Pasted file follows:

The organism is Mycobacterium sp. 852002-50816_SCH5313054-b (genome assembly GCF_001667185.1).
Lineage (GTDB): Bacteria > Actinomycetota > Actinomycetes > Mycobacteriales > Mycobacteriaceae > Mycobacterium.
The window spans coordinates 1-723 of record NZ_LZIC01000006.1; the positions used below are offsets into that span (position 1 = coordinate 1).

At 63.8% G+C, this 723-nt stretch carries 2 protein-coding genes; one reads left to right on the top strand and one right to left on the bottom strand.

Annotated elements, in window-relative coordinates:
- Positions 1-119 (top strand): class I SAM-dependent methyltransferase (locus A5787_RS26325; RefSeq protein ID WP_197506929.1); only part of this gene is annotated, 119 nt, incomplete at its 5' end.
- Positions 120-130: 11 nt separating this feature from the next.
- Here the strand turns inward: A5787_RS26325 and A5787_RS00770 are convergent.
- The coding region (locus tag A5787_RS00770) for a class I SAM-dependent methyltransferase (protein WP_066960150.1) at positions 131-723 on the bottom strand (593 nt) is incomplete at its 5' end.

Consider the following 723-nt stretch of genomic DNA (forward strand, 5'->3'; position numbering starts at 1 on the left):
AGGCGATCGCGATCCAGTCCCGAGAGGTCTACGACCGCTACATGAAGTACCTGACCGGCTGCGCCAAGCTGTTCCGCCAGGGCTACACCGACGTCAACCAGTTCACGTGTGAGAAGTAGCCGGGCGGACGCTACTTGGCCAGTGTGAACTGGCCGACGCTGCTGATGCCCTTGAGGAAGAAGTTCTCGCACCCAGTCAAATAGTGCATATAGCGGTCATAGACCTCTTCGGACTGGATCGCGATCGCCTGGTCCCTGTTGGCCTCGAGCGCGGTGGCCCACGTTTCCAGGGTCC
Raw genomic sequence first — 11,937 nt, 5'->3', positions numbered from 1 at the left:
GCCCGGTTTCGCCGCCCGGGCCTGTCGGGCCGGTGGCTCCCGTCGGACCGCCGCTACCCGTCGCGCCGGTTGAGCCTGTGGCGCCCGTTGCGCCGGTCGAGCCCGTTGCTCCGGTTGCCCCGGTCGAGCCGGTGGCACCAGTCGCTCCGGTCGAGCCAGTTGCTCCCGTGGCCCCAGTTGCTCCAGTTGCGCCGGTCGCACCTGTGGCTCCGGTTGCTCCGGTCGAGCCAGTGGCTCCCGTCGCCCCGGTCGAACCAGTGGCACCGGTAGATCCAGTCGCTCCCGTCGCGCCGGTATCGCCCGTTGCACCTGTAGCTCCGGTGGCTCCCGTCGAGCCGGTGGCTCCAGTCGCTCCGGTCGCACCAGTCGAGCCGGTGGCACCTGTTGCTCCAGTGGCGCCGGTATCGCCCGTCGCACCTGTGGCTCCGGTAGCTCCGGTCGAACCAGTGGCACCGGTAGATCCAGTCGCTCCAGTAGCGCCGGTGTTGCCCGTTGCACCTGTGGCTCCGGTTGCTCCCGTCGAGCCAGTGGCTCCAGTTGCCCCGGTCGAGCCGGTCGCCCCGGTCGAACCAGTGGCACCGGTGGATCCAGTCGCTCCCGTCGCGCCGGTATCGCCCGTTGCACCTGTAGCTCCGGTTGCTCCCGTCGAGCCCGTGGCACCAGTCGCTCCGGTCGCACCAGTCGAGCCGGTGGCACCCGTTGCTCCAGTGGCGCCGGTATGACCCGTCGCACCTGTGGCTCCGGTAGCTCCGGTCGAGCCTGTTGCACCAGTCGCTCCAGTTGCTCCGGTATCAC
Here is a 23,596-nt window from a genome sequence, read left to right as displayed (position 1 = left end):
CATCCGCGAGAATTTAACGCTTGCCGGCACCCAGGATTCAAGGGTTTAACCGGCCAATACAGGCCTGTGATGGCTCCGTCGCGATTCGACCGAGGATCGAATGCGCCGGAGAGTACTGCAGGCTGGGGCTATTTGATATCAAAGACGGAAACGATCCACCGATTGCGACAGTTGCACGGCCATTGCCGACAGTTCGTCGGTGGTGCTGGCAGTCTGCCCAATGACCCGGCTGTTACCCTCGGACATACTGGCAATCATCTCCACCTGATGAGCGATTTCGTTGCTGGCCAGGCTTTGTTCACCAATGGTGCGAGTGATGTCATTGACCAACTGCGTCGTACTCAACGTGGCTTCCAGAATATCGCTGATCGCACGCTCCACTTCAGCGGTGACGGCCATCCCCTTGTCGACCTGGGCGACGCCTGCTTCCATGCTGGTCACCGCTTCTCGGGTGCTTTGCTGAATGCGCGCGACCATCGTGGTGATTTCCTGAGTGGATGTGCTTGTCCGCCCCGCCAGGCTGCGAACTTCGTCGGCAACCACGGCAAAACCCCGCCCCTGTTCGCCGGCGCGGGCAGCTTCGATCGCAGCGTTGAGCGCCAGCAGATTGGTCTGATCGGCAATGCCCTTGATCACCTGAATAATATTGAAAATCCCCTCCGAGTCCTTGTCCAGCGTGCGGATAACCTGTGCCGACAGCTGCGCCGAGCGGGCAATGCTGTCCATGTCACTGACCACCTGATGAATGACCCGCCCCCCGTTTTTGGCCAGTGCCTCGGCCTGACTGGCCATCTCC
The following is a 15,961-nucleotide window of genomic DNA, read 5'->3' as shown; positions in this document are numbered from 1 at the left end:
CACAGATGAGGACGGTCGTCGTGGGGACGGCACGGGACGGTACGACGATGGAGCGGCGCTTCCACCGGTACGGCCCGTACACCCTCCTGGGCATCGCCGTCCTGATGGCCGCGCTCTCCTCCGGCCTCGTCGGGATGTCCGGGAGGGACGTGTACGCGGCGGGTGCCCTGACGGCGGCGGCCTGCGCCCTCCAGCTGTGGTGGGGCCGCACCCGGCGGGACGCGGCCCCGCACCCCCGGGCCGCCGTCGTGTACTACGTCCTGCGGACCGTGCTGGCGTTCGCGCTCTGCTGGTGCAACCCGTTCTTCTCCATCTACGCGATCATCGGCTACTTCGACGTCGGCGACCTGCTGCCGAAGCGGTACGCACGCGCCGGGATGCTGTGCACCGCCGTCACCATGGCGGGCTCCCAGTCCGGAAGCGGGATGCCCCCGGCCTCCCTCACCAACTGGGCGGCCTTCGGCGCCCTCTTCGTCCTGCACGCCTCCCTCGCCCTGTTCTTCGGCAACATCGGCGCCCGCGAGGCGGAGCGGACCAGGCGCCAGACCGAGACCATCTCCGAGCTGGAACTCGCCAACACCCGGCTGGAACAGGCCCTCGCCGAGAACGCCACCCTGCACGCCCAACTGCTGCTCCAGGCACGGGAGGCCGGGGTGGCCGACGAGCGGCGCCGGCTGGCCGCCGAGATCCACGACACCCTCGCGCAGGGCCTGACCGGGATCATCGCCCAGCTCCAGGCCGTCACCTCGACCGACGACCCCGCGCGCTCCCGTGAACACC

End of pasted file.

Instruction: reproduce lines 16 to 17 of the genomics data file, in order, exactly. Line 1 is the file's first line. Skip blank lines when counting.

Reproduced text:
The following is a 15,961-nucleotide window of genomic DNA, read 5'->3' as shown; positions in this document are numbered from 1 at the left end:
CACAGATGAGGACGGTCGTCGTGGGGACGGCACGGGACGGTACGACGATGGAGCGGCGCTTCCACCGGTACGGCCCGTACACCCTCCTGGGCATCGCCGTCCTGATGGCCGCGCTCTCCTCCGGCCTCGTCGGGATGTCCGGGAGGGACGTGTACGCGGCGGGTGCCCTGACGGCGGCGGCCTGCGCCCTCCAGCTGTGGTGGGGCCGCACCCGGCGGGACGCGGCCCCGCACCCCCGGGCCGCCGTCGTGTACTACGTCCTGCGGACCGTGCTGGCGTTCGCGCTCTGCTGGTGCAACCCGTTCTTCTCCATCTACGCGATCATCGGCTACTTCGACGTCGGCGACCTGCTGCCGAAGCGGTACGCACGCGCCGGGATGCTGTGCACCGCCGTCACCATGGCGGGCTCCCAGTCCGGAAGCGGGATGCCCCCGGCCTCCCTCACCAACTGGGCGGCCTTCGGCGCCCTCTTCGTCCTGCACGCCTCCCTCGCCCTGTTCTTCGGCAACATCGGCGCCCGCGAGGCGGAGCGGACCAGGCGCCAGACCGAGACCATCTCCGAGCTGGAACTCGCCAACACCCGGCTGGAACAGGCCCTCGCCGAGAACGCCACCCTGCACGCCCAACTGCTGCTCCAGGCACGGGAGGCCGGGGTGGCCGACGAGCGGCGCCGGCTGGCCGCCGAGATCCACGACACCCTCGCGCAGGGCCTGACCGGGATCATCGCCCAGCTCCAGGCCGTCACCTCGACCGACGACCCCGCGCGCTCCCGTGAACACC